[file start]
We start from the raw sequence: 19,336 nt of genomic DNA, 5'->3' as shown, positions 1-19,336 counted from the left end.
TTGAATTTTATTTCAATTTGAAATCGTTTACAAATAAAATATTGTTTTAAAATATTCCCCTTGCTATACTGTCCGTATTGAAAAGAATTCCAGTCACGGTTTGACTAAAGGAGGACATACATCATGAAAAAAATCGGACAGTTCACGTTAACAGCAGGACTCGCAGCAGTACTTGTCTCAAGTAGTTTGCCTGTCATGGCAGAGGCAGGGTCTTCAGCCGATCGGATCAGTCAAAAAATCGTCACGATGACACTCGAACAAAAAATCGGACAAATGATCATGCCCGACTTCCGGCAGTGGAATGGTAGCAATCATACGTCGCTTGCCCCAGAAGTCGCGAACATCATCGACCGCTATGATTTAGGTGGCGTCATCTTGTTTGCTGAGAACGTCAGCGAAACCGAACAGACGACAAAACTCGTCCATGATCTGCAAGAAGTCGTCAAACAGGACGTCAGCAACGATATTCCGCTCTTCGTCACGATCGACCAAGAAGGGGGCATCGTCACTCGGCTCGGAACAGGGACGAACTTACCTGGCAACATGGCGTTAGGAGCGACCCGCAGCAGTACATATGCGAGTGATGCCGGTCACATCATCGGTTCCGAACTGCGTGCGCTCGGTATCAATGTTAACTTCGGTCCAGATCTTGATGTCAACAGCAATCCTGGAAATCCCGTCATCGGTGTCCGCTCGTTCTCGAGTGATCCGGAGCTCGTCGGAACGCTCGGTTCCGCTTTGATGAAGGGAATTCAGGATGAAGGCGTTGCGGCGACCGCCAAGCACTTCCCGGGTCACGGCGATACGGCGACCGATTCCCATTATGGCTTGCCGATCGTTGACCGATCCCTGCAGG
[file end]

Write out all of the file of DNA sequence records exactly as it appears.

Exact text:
We start from the raw sequence: 19,336 nt of genomic DNA, 5'->3' as shown, positions 1-19,336 counted from the left end.
TTGAATTTTATTTCAATTTGAAATCGTTTACAAATAAAATATTGTTTTAAAATATTCCCCTTGCTATACTGTCCGTATTGAAAAGAATTCCAGTCACGGTTTGACTAAAGGAGGACATACATCATGAAAAAAATCGGACAGTTCACGTTAACAGCAGGACTCGCAGCAGTACTTGTCTCAAGTAGTTTGCCTGTCATGGCAGAGGCAGGGTCTTCAGCCGATCGGATCAGTCAAAAAATCGTCACGATGACACTCGAACAAAAAATCGGACAAATGATCATGCCCGACTTCCGGCAGTGGAATGGTAGCAATCATACGTCGCTTGCCCCAGAAGTCGCGAACATCATCGACCGCTATGATTTAGGTGGCGTCATCTTGTTTGCTGAGAACGTCAGCGAAACCGAACAGACGACAAAACTCGTCCATGATCTGCAAGAAGTCGTCAAACAGGACGTCAGCAACGATATTCCGCTCTTCGTCACGATCGACCAAGAAGGGGGCATCGTCACTCGGCTCGGAACAGGGACGAACTTACCTGGCAACATGGCGTTAGGAGCGACCCGCAGCAGTACATATGCGAGTGATGCCGGTCACATCATCGGTTCCGAACTGCGTGCGCTCGGTATCAATGTTAACTTCGGTCCAGATCTTGATGTCAACAGCAATCCTGGAAATCCCGTCATCGGTGTCCGCTCGTTCTCGAGTGATCCGGAGCTCGTCGGAACGCTCGGTTCCGCTTTGATGAAGGGAATTCAGGATGAAGGCGTTGCGGCGACCGCCAAGCACTTCCCGGGTCACGGCGATACGGCGACCGATTCCCATTATGGCTTGCCGATCGTTGACCGATCCCTGCAGG